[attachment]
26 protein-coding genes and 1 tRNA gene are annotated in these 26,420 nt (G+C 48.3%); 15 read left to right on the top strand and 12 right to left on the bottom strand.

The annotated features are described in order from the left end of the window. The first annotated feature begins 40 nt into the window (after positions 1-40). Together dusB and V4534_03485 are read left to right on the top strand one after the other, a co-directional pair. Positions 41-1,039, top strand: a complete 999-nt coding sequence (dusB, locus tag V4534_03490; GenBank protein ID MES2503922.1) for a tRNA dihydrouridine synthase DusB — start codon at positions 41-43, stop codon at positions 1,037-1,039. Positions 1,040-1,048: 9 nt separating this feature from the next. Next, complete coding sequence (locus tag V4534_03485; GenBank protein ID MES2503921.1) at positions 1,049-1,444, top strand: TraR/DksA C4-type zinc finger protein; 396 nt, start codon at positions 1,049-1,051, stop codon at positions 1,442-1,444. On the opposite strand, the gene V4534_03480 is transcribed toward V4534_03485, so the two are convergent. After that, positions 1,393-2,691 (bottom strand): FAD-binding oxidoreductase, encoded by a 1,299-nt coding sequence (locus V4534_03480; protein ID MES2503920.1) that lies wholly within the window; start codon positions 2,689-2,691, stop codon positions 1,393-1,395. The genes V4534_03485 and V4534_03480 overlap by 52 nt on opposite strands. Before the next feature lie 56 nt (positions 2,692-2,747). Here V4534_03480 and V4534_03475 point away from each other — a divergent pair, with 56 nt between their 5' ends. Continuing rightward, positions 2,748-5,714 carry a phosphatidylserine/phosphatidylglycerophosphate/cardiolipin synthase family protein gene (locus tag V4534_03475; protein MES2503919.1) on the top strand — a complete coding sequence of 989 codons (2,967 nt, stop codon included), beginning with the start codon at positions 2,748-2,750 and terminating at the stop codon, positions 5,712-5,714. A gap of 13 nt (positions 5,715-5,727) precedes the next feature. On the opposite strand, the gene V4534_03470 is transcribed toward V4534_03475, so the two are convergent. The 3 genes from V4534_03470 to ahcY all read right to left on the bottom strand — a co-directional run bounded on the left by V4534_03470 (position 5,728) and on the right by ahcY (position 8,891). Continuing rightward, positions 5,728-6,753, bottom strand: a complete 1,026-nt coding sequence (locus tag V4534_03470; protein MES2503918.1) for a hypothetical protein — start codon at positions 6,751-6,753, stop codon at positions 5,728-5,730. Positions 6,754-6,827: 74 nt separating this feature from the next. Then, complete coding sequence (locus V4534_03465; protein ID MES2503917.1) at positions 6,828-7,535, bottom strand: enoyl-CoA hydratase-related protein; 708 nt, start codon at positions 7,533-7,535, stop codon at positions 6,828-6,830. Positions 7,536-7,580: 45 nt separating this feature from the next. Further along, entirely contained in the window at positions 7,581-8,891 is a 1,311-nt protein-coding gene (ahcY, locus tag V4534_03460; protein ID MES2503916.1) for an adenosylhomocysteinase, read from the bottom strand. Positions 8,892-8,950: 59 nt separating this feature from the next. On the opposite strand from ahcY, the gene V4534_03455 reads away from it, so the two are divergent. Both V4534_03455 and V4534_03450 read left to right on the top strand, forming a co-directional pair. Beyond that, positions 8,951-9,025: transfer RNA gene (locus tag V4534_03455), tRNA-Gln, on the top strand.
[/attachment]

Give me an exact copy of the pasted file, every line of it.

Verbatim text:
26 protein-coding genes and 1 tRNA gene are annotated in these 26,420 nt (G+C 48.3%); 15 read left to right on the top strand and 12 right to left on the bottom strand.

The annotated features are described in order from the left end of the window. The first annotated feature begins 40 nt into the window (after positions 1-40). Together dusB and V4534_03485 are read left to right on the top strand one after the other, a co-directional pair. Positions 41-1,039, top strand: a complete 999-nt coding sequence (dusB, locus tag V4534_03490; GenBank protein ID MES2503922.1) for a tRNA dihydrouridine synthase DusB — start codon at positions 41-43, stop codon at positions 1,037-1,039. Positions 1,040-1,048: 9 nt separating this feature from the next. Next, complete coding sequence (locus tag V4534_03485; GenBank protein ID MES2503921.1) at positions 1,049-1,444, top strand: TraR/DksA C4-type zinc finger protein; 396 nt, start codon at positions 1,049-1,051, stop codon at positions 1,442-1,444. On the opposite strand, the gene V4534_03480 is transcribed toward V4534_03485, so the two are convergent. After that, positions 1,393-2,691 (bottom strand): FAD-binding oxidoreductase, encoded by a 1,299-nt coding sequence (locus V4534_03480; protein ID MES2503920.1) that lies wholly within the window; start codon positions 2,689-2,691, stop codon positions 1,393-1,395. The genes V4534_03485 and V4534_03480 overlap by 52 nt on opposite strands. Before the next feature lie 56 nt (positions 2,692-2,747). Here V4534_03480 and V4534_03475 point away from each other — a divergent pair, with 56 nt between their 5' ends. Continuing rightward, positions 2,748-5,714 carry a phosphatidylserine/phosphatidylglycerophosphate/cardiolipin synthase family protein gene (locus tag V4534_03475; protein MES2503919.1) on the top strand — a complete coding sequence of 989 codons (2,967 nt, stop codon included), beginning with the start codon at positions 2,748-2,750 and terminating at the stop codon, positions 5,712-5,714. A gap of 13 nt (positions 5,715-5,727) precedes the next feature. On the opposite strand, the gene V4534_03470 is transcribed toward V4534_03475, so the two are convergent. The 3 genes from V4534_03470 to ahcY all read right to left on the bottom strand — a co-directional run bounded on the left by V4534_03470 (position 5,728) and on the right by ahcY (position 8,891). Continuing rightward, positions 5,728-6,753, bottom strand: a complete 1,026-nt coding sequence (locus tag V4534_03470; protein MES2503918.1) for a hypothetical protein — start codon at positions 6,751-6,753, stop codon at positions 5,728-5,730. Positions 6,754-6,827: 74 nt separating this feature from the next. Then, complete coding sequence (locus V4534_03465; protein ID MES2503917.1) at positions 6,828-7,535, bottom strand: enoyl-CoA hydratase-related protein; 708 nt, start codon at positions 7,533-7,535, stop codon at positions 6,828-6,830. Positions 7,536-7,580: 45 nt separating this feature from the next. Further along, entirely contained in the window at positions 7,581-8,891 is a 1,311-nt protein-coding gene (ahcY, locus tag V4534_03460; protein ID MES2503916.1) for an adenosylhomocysteinase, read from the bottom strand. Positions 8,892-8,950: 59 nt separating this feature from the next. On the opposite strand from ahcY, the gene V4534_03455 reads away from it, so the two are divergent. Both V4534_03455 and V4534_03450 read left to right on the top strand, forming a co-directional pair. Beyond that, positions 8,951-9,025: transfer RNA gene (locus tag V4534_03455), tRNA-Gln, on the top strand.